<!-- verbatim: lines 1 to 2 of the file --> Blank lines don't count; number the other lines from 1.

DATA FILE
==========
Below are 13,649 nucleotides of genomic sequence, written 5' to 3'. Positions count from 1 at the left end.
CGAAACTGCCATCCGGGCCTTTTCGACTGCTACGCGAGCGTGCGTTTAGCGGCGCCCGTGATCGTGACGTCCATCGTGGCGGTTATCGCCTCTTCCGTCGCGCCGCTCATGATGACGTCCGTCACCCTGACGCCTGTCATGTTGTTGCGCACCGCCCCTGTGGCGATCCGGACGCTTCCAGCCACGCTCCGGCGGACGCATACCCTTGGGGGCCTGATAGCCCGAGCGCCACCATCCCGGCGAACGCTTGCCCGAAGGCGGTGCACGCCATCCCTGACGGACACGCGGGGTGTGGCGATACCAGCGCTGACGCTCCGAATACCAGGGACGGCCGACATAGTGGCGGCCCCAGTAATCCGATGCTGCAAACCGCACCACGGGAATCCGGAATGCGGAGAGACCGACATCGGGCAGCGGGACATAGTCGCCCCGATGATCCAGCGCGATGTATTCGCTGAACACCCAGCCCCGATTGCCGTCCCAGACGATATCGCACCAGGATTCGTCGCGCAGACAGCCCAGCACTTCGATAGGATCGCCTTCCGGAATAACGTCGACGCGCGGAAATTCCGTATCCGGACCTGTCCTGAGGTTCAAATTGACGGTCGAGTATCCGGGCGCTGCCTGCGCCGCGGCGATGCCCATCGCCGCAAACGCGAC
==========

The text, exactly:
Below are 13,649 nucleotides of genomic sequence, written 5' to 3'. Positions count from 1 at the left end.
CGAAACTGCCATCCGGGCCTTTTCGACTGCTACGCGAGCGTGCGTTTAGCGGCGCCCGTGATCGTGACGTCCATCGTGGCGGTTATCGCCTCTTCCGTCGCGCCGCTCATGATGACGTCCGTCACCCTGACGCCTGTCATGTTGTTGCGCACCGCCCCTGTGGCGATCCGGACGCTTCCAGCCACGCTCCGGCGGACGCATACCCTTGGGGGCCTGATAGCCCGAGCGCCACCATCCCGGCGAACGCTTGCCCGAAGGCGGTGCACGCCATCCCTGACGGACACGCGGGGTGTGGCGATACCAGCGCTGACGCTCCGAATACCAGGGACGGCCGACATAGTGGCGGCCCCAGTAATCCGATGCTGCAAACCGCACCACGGGAATCCGGAATGCGGAGAGACCGACATCGGGCAGCGGGACATAGTCGCCCCGATGATCCAGCGCGATGTATTCGCTGAACACCCAGCCCCGATTGCCGTCCCAGACGATATCGCACCAGGATTCGTCGCGCAGACAGCCCAGCACTTCGATAGGATCGCCTTCCGGAATAACGTCGACGCGCGGAAATTCCGTATCCGGACCTGTCCTGAGGTTCAAATTGACGGTCGAGTATCCGGGCGCTGCCTGCGCCGCGGCGATGCCCATCGCCGCAAACGCGAC